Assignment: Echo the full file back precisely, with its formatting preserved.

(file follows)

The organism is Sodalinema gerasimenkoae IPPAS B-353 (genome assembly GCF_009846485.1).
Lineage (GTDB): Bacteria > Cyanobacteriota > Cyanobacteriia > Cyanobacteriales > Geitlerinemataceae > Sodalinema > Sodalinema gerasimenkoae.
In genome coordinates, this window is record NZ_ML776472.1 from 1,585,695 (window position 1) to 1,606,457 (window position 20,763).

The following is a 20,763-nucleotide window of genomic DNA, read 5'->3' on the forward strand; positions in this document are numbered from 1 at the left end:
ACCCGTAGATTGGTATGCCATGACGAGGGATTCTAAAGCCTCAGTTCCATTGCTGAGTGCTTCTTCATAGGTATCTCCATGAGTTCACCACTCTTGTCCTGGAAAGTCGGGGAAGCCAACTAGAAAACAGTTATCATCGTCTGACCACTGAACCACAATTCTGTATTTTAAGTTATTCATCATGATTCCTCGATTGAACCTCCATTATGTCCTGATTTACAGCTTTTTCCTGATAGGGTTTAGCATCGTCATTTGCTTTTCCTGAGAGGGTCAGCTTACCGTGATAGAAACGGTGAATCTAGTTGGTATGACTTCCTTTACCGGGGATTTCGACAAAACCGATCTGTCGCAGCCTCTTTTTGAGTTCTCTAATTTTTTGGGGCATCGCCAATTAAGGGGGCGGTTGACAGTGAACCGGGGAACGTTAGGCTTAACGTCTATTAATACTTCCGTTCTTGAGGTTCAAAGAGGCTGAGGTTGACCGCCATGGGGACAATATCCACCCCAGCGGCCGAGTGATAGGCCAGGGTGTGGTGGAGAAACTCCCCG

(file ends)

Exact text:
The organism is Sodalinema gerasimenkoae IPPAS B-353 (genome assembly GCF_009846485.1).
Lineage (GTDB): Bacteria > Cyanobacteriota > Cyanobacteriia > Cyanobacteriales > Geitlerinemataceae > Sodalinema > Sodalinema gerasimenkoae.
In genome coordinates, this window is record NZ_ML776472.1 from 1,585,695 (window position 1) to 1,606,457 (window position 20,763).

The following is a 20,763-nucleotide window of genomic DNA, read 5'->3' on the forward strand; positions in this document are numbered from 1 at the left end:
ACCCGTAGATTGGTATGCCATGACGAGGGATTCTAAAGCCTCAGTTCCATTGCTGAGTGCTTCTTCATAGGTATCTCCATGAGTTCACCACTCTTGTCCTGGAAAGTCGGGGAAGCCAACTAGAAAACAGTTATCATCGTCTGACCACTGAACCACAATTCTGTATTTTAAGTTATTCATCATGATTCCTCGATTGAACCTCCATTATGTCCTGATTTACAGCTTTTTCCTGATAGGGTTTAGCATCGTCATTTGCTTTTCCTGAGAGGGTCAGCTTACCGTGATAGAAACGGTGAATCTAGTTGGTATGACTTCCTTTACCGGGGATTTCGACAAAACCGATCTGTCGCAGCCTCTTTTTGAGTTCTCTAATTTTTTGGGGCATCGCCAATTAAGGGGGCGGTTGACAGTGAACCGGGGAACGTTAGGCTTAACGTCTATTAATACTTCCGTTCTTGAGGTTCAAAGAGGCTGAGGTTGACCGCCATGGGGACAATATCCACCCCAGCGGCCGAGTGATAGGCCAGGGTGTGGTGGAGAAACTCCCCG